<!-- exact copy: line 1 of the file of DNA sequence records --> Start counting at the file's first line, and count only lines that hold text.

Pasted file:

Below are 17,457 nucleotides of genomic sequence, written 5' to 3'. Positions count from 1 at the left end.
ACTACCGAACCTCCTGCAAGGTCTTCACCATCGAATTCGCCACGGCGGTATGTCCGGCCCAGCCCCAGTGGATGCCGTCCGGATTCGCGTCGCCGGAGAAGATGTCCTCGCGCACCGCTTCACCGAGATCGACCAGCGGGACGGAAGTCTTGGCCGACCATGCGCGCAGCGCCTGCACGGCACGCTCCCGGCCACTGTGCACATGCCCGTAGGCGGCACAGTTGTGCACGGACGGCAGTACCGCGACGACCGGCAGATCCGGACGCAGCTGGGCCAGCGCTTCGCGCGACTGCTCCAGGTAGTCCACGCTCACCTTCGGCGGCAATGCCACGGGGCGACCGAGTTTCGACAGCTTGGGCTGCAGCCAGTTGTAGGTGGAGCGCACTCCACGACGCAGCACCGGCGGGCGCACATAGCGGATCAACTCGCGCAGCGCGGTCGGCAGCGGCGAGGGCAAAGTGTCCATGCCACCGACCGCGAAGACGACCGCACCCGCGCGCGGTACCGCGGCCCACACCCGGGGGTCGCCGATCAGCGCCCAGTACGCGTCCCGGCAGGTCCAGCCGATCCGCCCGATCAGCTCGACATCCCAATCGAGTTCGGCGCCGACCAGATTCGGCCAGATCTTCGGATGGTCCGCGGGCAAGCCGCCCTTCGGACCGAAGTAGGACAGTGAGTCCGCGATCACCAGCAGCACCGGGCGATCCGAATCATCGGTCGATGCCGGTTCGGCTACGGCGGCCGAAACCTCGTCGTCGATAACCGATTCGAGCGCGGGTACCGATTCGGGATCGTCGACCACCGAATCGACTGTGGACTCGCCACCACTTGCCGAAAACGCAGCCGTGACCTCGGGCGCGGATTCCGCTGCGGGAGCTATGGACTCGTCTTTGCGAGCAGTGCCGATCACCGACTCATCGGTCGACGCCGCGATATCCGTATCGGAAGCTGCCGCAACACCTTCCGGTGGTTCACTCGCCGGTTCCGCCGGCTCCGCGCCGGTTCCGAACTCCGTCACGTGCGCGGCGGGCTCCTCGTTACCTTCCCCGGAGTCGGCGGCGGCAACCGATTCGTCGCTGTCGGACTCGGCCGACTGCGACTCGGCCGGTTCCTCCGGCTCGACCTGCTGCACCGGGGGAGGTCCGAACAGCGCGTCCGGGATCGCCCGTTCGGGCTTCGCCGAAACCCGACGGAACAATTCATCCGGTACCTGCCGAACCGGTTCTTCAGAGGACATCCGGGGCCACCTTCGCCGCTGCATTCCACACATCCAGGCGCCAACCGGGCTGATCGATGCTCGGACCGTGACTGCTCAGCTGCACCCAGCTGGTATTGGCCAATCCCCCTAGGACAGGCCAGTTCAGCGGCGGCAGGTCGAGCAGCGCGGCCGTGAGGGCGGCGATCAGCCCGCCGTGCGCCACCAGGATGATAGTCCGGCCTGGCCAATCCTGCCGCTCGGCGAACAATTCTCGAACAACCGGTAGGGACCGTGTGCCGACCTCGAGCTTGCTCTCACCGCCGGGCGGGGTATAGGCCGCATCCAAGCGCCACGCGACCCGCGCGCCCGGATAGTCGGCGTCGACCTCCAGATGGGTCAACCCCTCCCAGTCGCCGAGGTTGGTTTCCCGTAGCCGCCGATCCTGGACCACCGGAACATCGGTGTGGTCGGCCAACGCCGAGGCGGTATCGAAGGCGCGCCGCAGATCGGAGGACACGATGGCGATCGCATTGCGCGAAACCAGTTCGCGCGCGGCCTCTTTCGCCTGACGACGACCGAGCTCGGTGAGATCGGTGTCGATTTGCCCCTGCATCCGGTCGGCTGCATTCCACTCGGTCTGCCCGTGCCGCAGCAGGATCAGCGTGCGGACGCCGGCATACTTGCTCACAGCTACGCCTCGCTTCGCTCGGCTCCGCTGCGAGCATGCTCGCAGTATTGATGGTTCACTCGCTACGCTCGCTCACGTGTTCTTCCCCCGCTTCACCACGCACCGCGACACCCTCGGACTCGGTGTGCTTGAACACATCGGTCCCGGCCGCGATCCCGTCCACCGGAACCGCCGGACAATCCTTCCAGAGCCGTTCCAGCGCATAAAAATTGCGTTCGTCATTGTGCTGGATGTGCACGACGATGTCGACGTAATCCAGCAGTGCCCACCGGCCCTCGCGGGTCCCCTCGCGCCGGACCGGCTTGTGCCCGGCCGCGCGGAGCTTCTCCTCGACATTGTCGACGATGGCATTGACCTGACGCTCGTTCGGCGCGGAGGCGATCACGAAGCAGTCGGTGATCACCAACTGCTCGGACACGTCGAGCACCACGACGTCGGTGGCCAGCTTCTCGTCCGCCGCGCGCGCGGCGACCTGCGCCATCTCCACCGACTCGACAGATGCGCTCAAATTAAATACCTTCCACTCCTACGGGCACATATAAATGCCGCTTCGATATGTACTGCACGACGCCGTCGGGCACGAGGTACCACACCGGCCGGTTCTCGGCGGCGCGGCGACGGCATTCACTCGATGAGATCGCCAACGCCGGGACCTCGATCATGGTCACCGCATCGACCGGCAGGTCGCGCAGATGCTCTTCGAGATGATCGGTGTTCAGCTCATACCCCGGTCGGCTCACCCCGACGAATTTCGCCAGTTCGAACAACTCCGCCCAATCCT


Below are 17,457 nucleotides of genomic sequence, written 5' to 3'. Positions count from 1 at the left end.